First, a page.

As an adult, if you are not a frequent reader you aren't alone.
According to one survey, one in four Americans say they haven't read a book in the past year. That means many people are missing several large health benefits.
A 2016 Yale University study looked at more than 3,600 over a period of 12 years to determine the effect reading had on longevity.
Here's how they ran the study:
The people were divided into three groups. One group read more than 3 and 1/2 hours per week, another group read up to 3 and 1/2 hours per week, and the final group did not read at all. The people who read books more than 3 and 1/2 hours a week were 23 percent less likely to die at a given age compared to people who didn't read at all. The group that read up to 3 and 1/2 hours a week were 17 percent less likely to die.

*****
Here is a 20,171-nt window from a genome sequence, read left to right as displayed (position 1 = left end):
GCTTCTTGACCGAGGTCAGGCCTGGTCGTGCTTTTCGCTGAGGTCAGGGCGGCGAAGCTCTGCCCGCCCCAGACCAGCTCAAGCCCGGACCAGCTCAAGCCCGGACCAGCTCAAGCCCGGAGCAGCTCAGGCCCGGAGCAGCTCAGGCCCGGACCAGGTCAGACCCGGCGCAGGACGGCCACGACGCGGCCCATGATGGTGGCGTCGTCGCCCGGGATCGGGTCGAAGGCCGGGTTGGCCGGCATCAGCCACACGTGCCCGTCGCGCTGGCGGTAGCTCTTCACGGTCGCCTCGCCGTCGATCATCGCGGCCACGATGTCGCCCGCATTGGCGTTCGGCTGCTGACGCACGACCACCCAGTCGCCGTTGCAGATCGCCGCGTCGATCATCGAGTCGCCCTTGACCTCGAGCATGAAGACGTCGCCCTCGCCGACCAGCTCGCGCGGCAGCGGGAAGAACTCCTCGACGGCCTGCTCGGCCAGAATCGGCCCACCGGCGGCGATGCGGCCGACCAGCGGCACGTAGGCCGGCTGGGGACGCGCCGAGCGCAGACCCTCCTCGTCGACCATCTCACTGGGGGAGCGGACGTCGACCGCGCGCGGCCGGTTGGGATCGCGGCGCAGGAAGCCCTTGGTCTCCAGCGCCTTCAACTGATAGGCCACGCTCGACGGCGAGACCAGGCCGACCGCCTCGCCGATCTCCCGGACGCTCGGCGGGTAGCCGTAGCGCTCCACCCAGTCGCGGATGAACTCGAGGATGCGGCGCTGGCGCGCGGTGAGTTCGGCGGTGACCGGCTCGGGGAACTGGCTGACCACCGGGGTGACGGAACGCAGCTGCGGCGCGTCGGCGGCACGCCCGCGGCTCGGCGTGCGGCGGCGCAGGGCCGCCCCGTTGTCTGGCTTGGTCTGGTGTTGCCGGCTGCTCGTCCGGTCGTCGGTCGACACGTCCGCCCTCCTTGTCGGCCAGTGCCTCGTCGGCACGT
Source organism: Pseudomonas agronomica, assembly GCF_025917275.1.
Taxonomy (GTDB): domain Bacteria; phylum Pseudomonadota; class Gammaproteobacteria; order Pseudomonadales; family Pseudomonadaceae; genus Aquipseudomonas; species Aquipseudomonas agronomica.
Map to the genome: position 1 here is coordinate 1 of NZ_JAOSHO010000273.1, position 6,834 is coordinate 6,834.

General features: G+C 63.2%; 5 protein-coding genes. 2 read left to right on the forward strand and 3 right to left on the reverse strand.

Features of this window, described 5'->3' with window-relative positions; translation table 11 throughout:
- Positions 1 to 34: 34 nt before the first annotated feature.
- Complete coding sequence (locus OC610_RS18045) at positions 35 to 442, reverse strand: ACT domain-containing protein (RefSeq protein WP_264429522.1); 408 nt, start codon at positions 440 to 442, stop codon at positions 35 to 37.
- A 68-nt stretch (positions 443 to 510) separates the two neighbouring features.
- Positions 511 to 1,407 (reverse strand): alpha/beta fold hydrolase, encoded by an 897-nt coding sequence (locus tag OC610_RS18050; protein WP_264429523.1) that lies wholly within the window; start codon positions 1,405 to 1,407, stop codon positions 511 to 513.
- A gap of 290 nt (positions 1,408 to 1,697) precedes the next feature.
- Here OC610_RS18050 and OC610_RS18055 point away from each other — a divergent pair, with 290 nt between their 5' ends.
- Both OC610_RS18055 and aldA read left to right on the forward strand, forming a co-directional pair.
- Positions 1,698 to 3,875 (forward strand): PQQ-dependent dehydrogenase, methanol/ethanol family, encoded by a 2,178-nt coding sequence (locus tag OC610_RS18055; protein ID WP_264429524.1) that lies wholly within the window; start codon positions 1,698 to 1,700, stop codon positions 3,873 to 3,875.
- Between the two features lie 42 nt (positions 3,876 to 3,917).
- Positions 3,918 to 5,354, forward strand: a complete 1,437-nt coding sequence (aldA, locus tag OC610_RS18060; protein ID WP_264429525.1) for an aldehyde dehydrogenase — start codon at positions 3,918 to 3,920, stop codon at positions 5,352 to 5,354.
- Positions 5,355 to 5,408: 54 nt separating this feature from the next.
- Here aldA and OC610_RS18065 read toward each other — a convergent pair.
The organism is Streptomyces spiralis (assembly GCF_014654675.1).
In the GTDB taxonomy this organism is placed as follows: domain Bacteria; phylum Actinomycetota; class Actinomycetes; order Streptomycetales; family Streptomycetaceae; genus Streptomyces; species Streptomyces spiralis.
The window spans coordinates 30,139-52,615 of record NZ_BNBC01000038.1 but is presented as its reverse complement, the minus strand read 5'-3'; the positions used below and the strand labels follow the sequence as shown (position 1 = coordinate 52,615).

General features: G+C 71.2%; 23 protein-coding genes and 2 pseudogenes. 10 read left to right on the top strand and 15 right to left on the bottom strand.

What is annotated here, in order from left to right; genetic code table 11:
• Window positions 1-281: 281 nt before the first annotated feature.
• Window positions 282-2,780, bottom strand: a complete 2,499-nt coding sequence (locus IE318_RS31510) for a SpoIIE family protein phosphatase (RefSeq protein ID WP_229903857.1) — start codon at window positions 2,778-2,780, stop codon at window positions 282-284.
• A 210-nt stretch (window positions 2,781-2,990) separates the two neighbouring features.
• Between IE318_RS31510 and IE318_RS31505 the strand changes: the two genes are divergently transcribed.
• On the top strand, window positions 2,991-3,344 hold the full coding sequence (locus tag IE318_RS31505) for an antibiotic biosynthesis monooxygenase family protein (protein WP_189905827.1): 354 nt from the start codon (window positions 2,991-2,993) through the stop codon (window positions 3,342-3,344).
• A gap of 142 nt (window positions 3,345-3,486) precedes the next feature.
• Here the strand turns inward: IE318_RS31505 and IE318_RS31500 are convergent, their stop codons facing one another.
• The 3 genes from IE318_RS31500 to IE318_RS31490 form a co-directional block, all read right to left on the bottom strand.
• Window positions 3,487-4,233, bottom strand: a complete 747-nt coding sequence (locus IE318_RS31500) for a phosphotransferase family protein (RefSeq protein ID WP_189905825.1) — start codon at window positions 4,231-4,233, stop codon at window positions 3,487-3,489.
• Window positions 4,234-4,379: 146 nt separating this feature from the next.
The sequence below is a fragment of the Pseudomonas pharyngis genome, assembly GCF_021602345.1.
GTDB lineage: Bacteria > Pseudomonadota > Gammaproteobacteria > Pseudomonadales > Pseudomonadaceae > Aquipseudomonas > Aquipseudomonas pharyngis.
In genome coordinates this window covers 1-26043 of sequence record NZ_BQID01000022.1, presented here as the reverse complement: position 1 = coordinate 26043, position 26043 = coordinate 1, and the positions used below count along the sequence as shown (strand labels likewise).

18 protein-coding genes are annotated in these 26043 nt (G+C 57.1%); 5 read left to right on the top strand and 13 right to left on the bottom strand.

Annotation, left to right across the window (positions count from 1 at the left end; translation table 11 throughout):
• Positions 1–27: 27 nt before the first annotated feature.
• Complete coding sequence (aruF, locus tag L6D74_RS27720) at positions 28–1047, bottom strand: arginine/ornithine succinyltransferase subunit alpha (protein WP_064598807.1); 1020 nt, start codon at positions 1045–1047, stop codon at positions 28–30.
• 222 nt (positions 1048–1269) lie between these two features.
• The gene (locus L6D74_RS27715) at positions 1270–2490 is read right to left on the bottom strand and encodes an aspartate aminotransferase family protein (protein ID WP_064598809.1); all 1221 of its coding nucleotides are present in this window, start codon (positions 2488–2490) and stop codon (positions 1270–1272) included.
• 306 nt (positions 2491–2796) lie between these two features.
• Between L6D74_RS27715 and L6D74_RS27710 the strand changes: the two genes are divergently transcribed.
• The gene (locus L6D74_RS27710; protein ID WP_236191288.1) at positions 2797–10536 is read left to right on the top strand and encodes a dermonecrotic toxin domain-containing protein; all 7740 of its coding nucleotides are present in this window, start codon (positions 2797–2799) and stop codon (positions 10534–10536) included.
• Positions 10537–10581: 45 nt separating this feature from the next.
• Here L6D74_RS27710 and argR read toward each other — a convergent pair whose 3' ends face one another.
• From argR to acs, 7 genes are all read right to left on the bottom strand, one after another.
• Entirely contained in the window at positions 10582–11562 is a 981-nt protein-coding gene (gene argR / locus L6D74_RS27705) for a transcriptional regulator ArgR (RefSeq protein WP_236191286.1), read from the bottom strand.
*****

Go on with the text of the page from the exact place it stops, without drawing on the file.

In the study, people who read newspapers and magazines also had a better survival rate, but it wasn't as good as the book readers, leading the researchers to conclude that it was partially the immersive nature of books that provided the additional advantage.
Benefits of reading
While it's not clear how reading improves survival, other studies have shown that reading can improve social connections, particualrly by helping readers see the world through the eyes of a books characters.
Reading can also reduce stress. In one study, just 6 minutes of reading led to a slowed heart rate and less muscle tension.
Going one step further, reading can help relax your body and mind before bed. Just be sure to read a print book and avoid the bright screen of an e-reader that will throw off your melatonin production.
Reading has even been linked to greater life happiness. In one study, 27 percent of people said reading a certain book inspired them to make life-changing decisions -- 36 percent were inspired to travel and 19 percent were encouraged to start a new hobby.